FOR IMMEDIATE RELEASE
New Report Reveals States and Utilities with Highest and Lowest Power Plant Emissions; Overall U.S. Emissions Decline
Latest data on top 100 power producers show significant declines in SO2, NOx and moderate CO2 reductions
A major new report on U.S. power plant emissions from the top 100 power producers shows that the electric industry cut emissions of NOx, SO2 and CO2 in 2011 even as overall electricity generation increased, largely due to increased use of natural gas and growing reliance on renewable energy.
Based on the latest available data, the report also reveals that Wyoming, Kentucky, West Virginia, Indiana, and North Dakota had the highest CO2 emissions per megawatt-hour of power produced, while Idaho, Vermont, Washington, Oregon, and Maine had the lowest CO2 emissions rates. Nationwide, five power producers—American Electric Power, Duke Energy, FirstEnergy, Southern Company, and Tennessee Valley Authority—generate 25 percent of overall electric sector CO2 emissions, though some of these producers and others have significantly reduced emissions in recent years.
The Benchmarking Air Emissions report is the ninth in a series highlighting environmental performance and progress in the nation’s electric power sector. Traditionally, the report has been published every two years. However, in light of ongoing changes within the industry, in terms of plant retirements, pollution control retrofits and new emissions regulations under consideration, a streamlined version of the report was prepared this year, based on 2011 generation and emissions data from the Energy Information Administration and the Environmental Protection Agency.
Key findings of the report include:
- In 2011, power plant NOx and SO2 emissions were 70 percent and 72 percent lower, respectively, than they were in 1990 when Congress passed major amendments to the Clean Air Act.
- Since 1990, power plant CO2 emissions have increased by 20 percent, although CO2 emissions declined 7 percent from 2008 through 2011.
- There is wide variation in CO2 emission rates across the 50 states, as noted in the report’s new state-by-state emissions summary. States with the highest CO2 emission rates were heavily reliant on coal: Wyoming and Kentucky, the states with the highest CO2 emission rates, relied on coal for 86 and 93 percent of their power generation, respectively.
- Coal accounted for 44 percent of the power produced by the 100 largest companies in 2011, followed by natural gas (23 percent), nuclear (22 percent), hydroelectric power (8 percent), non-hydroelectric renewables and other fuel sources (3 and 1 percent, respectively), and oil (less than 0.2 percent).
- From 2000 to 2011, natural gas generation increased 69 percent industry-wide, while renewable generation increased 44 percent. Coal-fired generation dropped 12 percent over the same period.
“The electric power industry is moving to cleaner sources of energy, demonstrating that cleaner power generation is achievable. Stronger regulations will reinforce those trends and stimulate further investment in low-carbon, low-risk resources like renewable power and energy efficiency,” said Mindy Lubber, president of Ceres, which sponsored the report with NRDC, Entergy Corporation, Exelon, Pacific Gas and Electric Company, PSEG, Tenaska and Bank of America. M.J. Bradley & Associates authored the report.
“The Benchmarking Air Emissions report is an important resource for following changes in the U.S. electric power sector,” said Chuck Barlow, Vice President, Environmental Strategy and Policy for Entergy Corporation. “The rise of natural gas is a game-changer for U.S. power plant emissions, as this year’s analysis shows. At Entergy, our focus has long been on providing value to all of our stakeholders while maintaining our commitment to environmentally responsible action. A diverse generation portfolio helps us get there.”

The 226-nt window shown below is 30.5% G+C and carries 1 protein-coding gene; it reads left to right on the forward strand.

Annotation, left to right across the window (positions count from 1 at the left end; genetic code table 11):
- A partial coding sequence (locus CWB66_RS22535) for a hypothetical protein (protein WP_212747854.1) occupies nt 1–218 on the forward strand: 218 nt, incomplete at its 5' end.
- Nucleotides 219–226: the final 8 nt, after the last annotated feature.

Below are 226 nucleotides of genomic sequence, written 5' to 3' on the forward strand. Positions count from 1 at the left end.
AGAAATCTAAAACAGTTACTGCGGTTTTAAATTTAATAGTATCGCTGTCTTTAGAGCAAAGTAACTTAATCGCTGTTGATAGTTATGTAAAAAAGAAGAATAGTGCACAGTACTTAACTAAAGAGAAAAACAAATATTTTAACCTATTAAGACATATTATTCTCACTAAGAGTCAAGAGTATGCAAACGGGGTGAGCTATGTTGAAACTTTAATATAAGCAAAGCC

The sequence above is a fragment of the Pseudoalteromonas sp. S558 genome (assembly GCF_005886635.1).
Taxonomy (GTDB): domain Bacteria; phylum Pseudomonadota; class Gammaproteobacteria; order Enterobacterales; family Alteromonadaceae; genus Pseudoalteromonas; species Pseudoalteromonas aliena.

Each edition of the Benchmarking Air Emissions report analyzes the latest emissions from the 100 largest power producers in the U.S. In 2011, the year covered in this edition of the report, the top 100 power producers together accounted for 86 percent of the electricity produced. The 100 largest power producers emitted approximately 4.1 million tons of SO2, 1.7 million tons of NOx, 25 tons of mercury, and 2.1 billion tons of CO2 in aggregate during 2011.
Air pollution emissions from power plants, while declining overall, are highly concentrated among a small number of power producers. For example, nearly a quarter of the electric power industry’s SO2 and CO2 emissions come from just three and five top producers, respectively, as illustrated in summary slides available for download at mjbradley.com/benchmarking-air-emissions.
The report also provides company-specific emissions trend information from 2000 through 2011 for the four largest power generators, illustrating the range of approaches that power companies have used to reduce emissions:
- AEP reduced its total SO2 emissions by 52 percent between 2000 and 2011, from 1.1 million tons to just over half a million tons, primarily by adding scrubbers to approximately 7,900 megawatts of coal-fired generating capacity.
- Southern Company reduced total SO2 emissions by 63 percent while increasing overall generation by 8 percent between 2000 and 2011 by bringing online approximately 14,000 megawatts of natural gas-fired capacity during the same period.
- NextEra Energy added more than 20,000 megawatts of wind, solar, and natural gas-fired generating capacity between 2000 and 2011, and nearly doubled its total power generation, driving down its CO2 emissions rate from 1,023 to 603 pounds per megawatt hour, a 41 percent improvement.
- Among the top 100 power producers, Exelon had the eighth lowest CO2 emissions rate in 2011, largely due to its large nuclear and renewable energy fleet, as well as its investments in nuclear uprates. Even with a low level of emissions, Exelon reduced its total CO2 emissions by 32 percent and its CO2 emission rate by 40 percent between 2000 and 2011.
“Power plants are America’s largest source of global warming pollution. The good news is that their emissions have declined significantly since their peak in 2007, but we still have a long way to go. The Benchmarking Report provides a valuable scorecard, allowing citizens and policymakers to compare the performance of individual companies against others in this critical industry," said Dan Lashof, Program Director of Climate and Clean Air at the Natural Resources Defense Council.